One of the big aims of DirectX 8 is to make Windows a more user-friendly operating system for gamers, and an important part of that is detecting and configuring controllers - flight sticks, joypads, steering wheels and so on.
Enter DirectInput Mapper
Microsoft's solution is a new feature for the DirectInput API, the part of DirectX which handles the passing of information about the buttons you press on your controllers to the game.
Called DirectInput Mapper (we'll call it DIM for short), it is intended to make it easier for gamers to configure their controllers in-game, as well as making it easier for developers to support controllers in their games, and for hardware vendors to make sure their controllers work with a wider range of software. Which is all very well, but how does it work?
Essentially DIM uses a series of default configs which are provided for each controller by the manufacturer along with drivers for the device, one for each genre of game. For example, the major actions required for your average driving game are steer left, steer right, accelerate, brake and gear shifting. These are "priority 1" controls, without which you won't get far in a game.
There are also "priority 2" controls, which are "added value", but not absolutely necessary for a controller which supports that genre. For example, having extra buttons to switch viewpoints or bring up a map of the course might be nice, but it's certainly not essential to the game.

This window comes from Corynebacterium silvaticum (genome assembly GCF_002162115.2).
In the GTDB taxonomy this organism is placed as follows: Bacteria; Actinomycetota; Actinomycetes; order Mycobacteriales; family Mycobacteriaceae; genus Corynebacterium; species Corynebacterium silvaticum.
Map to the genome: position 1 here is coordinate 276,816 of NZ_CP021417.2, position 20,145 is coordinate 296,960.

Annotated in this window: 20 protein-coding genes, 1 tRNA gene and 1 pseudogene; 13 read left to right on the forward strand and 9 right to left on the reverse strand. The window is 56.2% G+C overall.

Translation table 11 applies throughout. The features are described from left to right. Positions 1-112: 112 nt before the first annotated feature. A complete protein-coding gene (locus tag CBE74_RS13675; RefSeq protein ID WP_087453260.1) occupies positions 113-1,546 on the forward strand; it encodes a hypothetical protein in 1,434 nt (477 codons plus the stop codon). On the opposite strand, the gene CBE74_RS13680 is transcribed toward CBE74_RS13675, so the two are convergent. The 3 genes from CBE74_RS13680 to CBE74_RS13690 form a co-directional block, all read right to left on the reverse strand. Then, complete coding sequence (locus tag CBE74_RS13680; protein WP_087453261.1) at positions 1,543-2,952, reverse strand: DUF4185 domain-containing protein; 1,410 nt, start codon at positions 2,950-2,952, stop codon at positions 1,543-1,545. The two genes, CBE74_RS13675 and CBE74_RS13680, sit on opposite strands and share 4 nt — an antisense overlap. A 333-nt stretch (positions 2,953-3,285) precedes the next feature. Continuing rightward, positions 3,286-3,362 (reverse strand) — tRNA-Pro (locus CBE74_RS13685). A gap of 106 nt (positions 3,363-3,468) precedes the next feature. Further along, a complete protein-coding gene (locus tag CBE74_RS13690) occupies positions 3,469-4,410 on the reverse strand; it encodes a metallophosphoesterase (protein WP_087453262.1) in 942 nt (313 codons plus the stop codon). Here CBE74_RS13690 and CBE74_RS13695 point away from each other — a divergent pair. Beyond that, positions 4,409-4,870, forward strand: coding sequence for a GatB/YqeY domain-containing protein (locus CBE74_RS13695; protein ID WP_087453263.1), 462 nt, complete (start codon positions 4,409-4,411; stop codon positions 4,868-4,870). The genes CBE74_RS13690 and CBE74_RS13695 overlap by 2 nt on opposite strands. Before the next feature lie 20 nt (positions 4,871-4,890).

So when you play a Formula One sim, the game can simply ask DirectInput which devices are attached to the computer, and then set up your config using the most appropriate controller(s) and their default settings for all of the standard actions for that genre.
Nice But DIM
The clever part is that DIM can also take account of the user's control preferences when setting up a config. For example, if you have more than one controller which would suit a given game, DirectInput can tell which you used most recently and suggest that the game uses it as default.
User configs are also stored for each game, and these can then be used as a basis for default configs of other games of the same genre which are installed later. And preferences can be stored seperately for each user if you share your PC, allowing the system to automatically set up different default configs on the same game for different users based on their past choices in similar games.
To allow more flexibility, hardware manufacturers can create specific default configs for individual games as well as for entire genres. This config information will then be installed with DirectX 8 as standard for any controllers whose manufacturers get the information to Microsoft in time for inclusion. They can also be added later on through Windows Update, or by installing them from the driver disk when the user adds in a new controller.